"Since July," says Lauseng, "working in my studio has consumed my days. It is hard to put into words how much I had missed the uninterrupted time to create and be in the moment. I have so many ideas ready to put into action and know 2012 will be a fabulous year for me."
A writer as well as a visual artist, Lauseng has submitted numerous design ideas for how-to articles. "Currently," she reports, "my designs scheduled for publication include step-by-step projects for Lark Books: Thirty Minute Bracelets, A Bounty of Bead & Wire Necklaces and The Beader's Guide to Design. In its January issue Art Jewelry Magazine showcases a brooch made by me from plastic spider rings, and a necklace created with plastic dental picks will appear later in 2012."
Luís Pérez, Silver City writer and historian (November 2008)
Luís Pérez continues to prepare and deliver talks he has researched on local history topics, including the Apache of southern New Mexico. He has found rapt listeners recently among audiences at Rockhound State Park and meetings of the Westerners Silver City Posse organization. Of special current interest to Pérez is the so-called "Johnson massacre" of about 20 peacefully abiding Mimbreño Apaches on April 22, 1837, at Juniper Springs in New Mexico's Bootheel. When his information-gathering is complete, Pérez plans to write an account of this surprise attack, which was led by "scalphunter" John J. Johnson on land now owned by the Animas Foundation and not open to the public.
Since the article about him appeared in these pages, Pérez has spent time in Portugal and Spain, where he visited his beloved Alhambra in Córdoba as well as the historic cities of Seville, Segovia, Madrid and Toledo. Closer to home, Pérez remains an active member of Grant County's Optimists Club. "I hope we can get our club involved with the new library in Bayard," he says, "which is very impressive." The addition of a special collection on southern New Mexico history would please him no end.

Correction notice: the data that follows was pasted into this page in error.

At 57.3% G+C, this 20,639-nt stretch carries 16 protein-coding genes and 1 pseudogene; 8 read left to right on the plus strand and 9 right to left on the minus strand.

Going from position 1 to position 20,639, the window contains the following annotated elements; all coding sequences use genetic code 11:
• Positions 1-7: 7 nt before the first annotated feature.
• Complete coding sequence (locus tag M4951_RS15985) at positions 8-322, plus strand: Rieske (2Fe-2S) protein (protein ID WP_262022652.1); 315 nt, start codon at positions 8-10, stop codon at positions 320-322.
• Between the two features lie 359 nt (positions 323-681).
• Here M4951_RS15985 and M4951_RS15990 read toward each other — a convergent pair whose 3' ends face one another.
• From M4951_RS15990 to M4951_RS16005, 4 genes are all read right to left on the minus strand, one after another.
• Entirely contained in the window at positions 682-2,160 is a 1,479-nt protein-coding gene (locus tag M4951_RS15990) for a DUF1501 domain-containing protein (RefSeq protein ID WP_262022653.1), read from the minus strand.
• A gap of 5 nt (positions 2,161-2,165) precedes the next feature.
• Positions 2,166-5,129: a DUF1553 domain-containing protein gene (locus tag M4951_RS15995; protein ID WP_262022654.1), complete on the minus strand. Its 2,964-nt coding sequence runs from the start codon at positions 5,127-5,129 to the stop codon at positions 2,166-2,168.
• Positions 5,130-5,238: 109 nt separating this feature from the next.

Patrick Conlin, Silver City Realtor (November 2010)
Patrick Conlin says "things are pretty much the same" in his personal life and work as they were 14 months ago. "I'm still living at my compound, Snoring Dog Ranch," he points out. "I have only two dogs now, since Max passed away last April."
One of Grant County's busiest brokers, Conlin nonetheless found time to celebrate his 40th birthday in Key West and to take a Mediterranean cruise with his mom on the occasion of her 66th. Other travel took him to Oaxaca, Las Vegas, San Diego and Chicago.
"We are staying afloat at work," says Conlin. "There are fewer transactions, but exceptional deals for buyers. Still only a relatively small percentage of properties are selling.… Prices are down. However, properties in all ranges are moving if they're priced aggressively. I ended 2011 selling slightly more property than I did the previous year."
Harley Shaw, Hillsboro biologist, researcher and author (August 2011)
As reported, Harley Shaw recently lent his knowledge and talents to the preparation of a picture-based book about his adopted hometown of Hillsboro. But Around Hillsboro, released last August by Arcadia Publishing, has since been eclipsed by Shaw's co-authorship with Mara E. Weisenberger of a biography from the University of Arizona Press of an early 20th-century influential New Mexico field scientist. Stokley Ligon, a specialist in native birds and mammals, took innumerable long trips with a horse and pack mules through the state's backcountry, studying and photographing wildlife in great detail.